shooting a recruve at a target.

              Charles O'Connor
              --- blockflute1@... wrote:
              > I'm not sure if any of it is period. What kind
              > archer are you that uses a
              > recurve; Mongol, Turk, etc? I understand some
              > European countries had recurve
              > bows although I do not know which ones. Are you one
              > of these? I think arrow
              > rests were fairly late devices from the 19th and
              > 20th centuries but I am sure
              > that one of the ancient archers could have used one.
              >
              >
              > [Non-text portions of this message have been
              > removed]
              >
              >
              > ---8<---------------------------------------------
              > Brought to you YahooGroups Ad Free in 2002 by
              > Medieval Mart
              > Get Medieval at Mad Macsen's
              > http://www.medievalmart.com/
              >
              > [Email to SCA-Archery-unsubscribe@yahoogroups.com to
              > leave this list]
              >
              >
              > Your use of Yahoo! Groups is subject to
              > http://docs.yahoo.com/info/terms/
              >
              >


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            • Carolus Eulenhorst
              Many rests sold as spring rests are also allowed as they are actually simple wire rests and thus allowed. The real difficulty are the rests with internal
              Message 6 of 19 , Oct 30, 2002
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                Many rests sold as spring rests are also allowed as they are actually
                simple wire rests and thus allowed. The real difficulty are the rests
                with internal springs which allow the arrow plate itself (the surface
                which rests against the side of the arrow) to move to compensate for the
                side pressure of the arrow against the bow or those which positively snap
                away from the arrow. The latter are usually listed as magnetic rests,
                "snap" rests, or flipper rests. This is basically a judgement call by
                the Range Marshal. I teach my marshals that a liberal view should be
                taken and if the rest provides no mechanical advantage to the archer, is
                not adjustable, and does not appear manifestly modern at a reasonable
                viewing distance it should be allowed.

                In service to the dream
                Lord Carolus von Eulenhorst
                Master of Archers, Kingdom of Caid
                eulenhorst@...

                On Wed, 30 Oct 2002 17:55:50 -0500 "Bruce R. Gordon" <obsidian@...>
                writes:
                > Greetings
                > An arrow rest for recurves is a useful thing to have, and some
                > are
                > permitted in the SCA. Period practice is a bit obscure here,
                > especially
                > for recurve styles which were used mainly by Turks and Steppe nomads
                >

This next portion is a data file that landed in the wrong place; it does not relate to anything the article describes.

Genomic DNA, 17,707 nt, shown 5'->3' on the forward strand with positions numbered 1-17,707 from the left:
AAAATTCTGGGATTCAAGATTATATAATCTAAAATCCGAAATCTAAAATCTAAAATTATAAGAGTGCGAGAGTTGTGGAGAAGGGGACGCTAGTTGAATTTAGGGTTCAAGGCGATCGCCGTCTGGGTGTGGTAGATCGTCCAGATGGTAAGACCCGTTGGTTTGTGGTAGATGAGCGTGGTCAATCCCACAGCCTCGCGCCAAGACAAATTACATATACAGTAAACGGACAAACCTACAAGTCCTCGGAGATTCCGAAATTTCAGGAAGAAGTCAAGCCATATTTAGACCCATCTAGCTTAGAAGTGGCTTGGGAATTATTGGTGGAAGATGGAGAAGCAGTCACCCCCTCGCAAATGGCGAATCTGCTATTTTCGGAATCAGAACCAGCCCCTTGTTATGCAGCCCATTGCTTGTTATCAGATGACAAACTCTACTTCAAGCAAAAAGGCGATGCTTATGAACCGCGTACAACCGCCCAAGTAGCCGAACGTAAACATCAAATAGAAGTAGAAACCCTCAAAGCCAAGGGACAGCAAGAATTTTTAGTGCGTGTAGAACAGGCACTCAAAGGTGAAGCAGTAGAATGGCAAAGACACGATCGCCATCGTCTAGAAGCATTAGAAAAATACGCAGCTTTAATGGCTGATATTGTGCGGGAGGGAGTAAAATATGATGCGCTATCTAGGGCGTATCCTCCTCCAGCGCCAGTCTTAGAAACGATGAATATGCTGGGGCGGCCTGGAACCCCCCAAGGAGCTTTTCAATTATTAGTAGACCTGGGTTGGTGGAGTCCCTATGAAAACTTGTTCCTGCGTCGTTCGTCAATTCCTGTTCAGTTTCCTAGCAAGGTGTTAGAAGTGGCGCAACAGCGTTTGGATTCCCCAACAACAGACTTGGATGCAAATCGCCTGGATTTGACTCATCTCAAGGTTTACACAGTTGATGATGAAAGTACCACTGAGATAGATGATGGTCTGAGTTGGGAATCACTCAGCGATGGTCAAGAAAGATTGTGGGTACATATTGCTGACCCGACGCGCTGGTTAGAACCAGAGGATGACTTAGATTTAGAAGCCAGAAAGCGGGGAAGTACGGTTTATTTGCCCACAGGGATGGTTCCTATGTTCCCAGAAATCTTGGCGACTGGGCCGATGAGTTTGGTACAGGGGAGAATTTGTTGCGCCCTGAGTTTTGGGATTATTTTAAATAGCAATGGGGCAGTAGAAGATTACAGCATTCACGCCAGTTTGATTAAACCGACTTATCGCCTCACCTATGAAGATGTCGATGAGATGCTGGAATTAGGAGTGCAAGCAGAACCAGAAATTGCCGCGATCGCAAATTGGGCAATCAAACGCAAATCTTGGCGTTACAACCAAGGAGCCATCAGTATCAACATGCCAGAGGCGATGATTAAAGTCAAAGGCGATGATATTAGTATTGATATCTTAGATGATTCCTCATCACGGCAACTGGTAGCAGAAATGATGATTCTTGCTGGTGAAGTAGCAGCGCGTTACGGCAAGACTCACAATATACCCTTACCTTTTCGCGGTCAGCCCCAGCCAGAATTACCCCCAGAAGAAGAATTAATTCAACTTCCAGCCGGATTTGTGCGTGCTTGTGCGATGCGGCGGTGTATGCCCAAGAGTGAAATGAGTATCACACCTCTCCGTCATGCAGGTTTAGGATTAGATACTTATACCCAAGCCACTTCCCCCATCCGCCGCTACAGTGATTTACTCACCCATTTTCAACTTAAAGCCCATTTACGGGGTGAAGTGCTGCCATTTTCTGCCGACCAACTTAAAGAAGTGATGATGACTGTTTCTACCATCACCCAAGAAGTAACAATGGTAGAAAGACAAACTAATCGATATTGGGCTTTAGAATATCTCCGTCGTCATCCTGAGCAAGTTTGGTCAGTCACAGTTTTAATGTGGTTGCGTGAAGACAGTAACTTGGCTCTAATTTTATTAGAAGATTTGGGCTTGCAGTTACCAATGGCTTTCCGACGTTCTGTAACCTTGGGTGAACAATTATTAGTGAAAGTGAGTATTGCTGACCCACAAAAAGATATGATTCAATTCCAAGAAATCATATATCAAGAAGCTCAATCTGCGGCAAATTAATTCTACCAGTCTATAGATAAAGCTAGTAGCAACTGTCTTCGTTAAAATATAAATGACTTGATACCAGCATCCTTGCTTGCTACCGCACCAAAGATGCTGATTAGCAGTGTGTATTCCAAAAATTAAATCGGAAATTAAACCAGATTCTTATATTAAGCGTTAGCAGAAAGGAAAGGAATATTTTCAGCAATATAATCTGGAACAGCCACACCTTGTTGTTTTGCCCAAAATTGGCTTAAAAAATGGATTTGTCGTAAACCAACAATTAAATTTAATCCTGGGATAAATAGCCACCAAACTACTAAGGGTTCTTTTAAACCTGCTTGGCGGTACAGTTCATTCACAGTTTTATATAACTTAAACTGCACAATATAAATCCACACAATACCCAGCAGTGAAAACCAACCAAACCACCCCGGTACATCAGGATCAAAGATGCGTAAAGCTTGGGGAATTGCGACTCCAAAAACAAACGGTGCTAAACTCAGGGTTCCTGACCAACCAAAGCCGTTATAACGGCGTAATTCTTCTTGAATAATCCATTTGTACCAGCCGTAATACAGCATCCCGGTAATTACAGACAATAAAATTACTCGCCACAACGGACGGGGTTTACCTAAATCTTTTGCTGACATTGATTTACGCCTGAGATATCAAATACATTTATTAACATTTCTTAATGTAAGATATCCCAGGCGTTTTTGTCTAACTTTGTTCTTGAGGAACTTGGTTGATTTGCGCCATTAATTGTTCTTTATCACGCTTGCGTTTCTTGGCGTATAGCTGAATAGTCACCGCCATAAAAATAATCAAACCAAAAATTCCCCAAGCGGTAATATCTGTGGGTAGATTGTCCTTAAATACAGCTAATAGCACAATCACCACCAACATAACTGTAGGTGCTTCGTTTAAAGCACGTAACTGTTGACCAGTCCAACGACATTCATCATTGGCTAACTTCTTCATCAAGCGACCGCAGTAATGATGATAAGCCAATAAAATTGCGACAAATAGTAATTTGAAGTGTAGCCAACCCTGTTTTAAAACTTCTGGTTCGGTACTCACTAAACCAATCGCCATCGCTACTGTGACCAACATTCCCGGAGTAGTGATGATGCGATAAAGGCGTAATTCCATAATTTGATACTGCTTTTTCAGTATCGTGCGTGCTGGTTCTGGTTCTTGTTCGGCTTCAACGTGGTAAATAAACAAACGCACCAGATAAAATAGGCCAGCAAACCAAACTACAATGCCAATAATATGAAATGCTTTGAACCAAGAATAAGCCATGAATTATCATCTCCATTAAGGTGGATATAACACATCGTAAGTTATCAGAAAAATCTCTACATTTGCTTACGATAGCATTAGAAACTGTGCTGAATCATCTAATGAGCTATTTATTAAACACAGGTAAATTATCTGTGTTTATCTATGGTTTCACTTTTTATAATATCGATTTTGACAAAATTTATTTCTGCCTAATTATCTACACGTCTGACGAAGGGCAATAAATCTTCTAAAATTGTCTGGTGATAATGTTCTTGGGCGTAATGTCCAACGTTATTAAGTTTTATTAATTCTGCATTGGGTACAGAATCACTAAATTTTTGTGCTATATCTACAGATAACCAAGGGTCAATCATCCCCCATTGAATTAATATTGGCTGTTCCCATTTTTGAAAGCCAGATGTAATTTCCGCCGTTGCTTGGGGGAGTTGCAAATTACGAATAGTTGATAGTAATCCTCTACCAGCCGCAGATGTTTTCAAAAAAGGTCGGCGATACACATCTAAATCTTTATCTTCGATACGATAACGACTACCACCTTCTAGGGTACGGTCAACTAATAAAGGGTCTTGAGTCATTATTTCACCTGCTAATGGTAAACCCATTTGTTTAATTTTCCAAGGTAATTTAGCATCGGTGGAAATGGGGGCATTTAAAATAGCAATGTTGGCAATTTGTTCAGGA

> rather than Westerners. I think there is some evidence in Western
                > longbows for built-up rests consisting of chips of wood or bone,
                > tied
                > to the grip or inserted into the wrapping - anyone else have more
                > precise documentation?
                > As far as SCA practice goes, any of a variety of passive rests
                > are
                > permitted. By "passive rest", I refer to what typically appear as
                > small
                > rubber or plastic pads that you glue onto the side of the cut-out,
                > that
                > have a lttle arm-and-hook dingus the juts out at a bit of an angle -
                > go
                > to a bow shop and ask to see one, you'll see what I mean. They are
                > extremely cheap, and very easy to attach. They are also easy to
                > remove
                > and replace, necessary since they do wear out eventually. There are
                >
                > left- and right-handed varieties, be sure to get the correct type.
                > You
                > can also build up the shelf, create a shelf in roughly the manner I
                >
                > described above, or use any of a wide variety of other fixed or
                > passive
                > systems.
                > What isn't allowed are mechanical, or spring rests (sometimes
                > called flipper rests). These are roughly the same configuration, but
                >
                > have a little metal arm which adjusts and springs into place. Again,
                > go
                > find one to look at, and it'll be obvious.
                >
                > Cordially;
                > Nigel FitzMaurice

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              • hanhebin
                ... Vivat!!! I think too many people within the SCA are unfamilar with these modern archery devices. I shot a 274 Vegas Round today and if I would of removed
                Message 7 of 19 , Oct 30, 2002
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                  > This is basically a judgement call by the Range Marshal. I teach
                  > my marshals that a liberal view should be taken and if the rest
                  > provides no mechanical advantage to the archer, is not adjustable,
                  > and does not appear manifestly modern at a reasonable viewing
                  > distance it should be allowed.

                  Vivat!!!

                  I think too many people within the SCA are unfamilar with these
                  modern archery devices. I shot a 274 Vegas Round today and if I
                  would of removed the magnet from my flipper rest I would of probably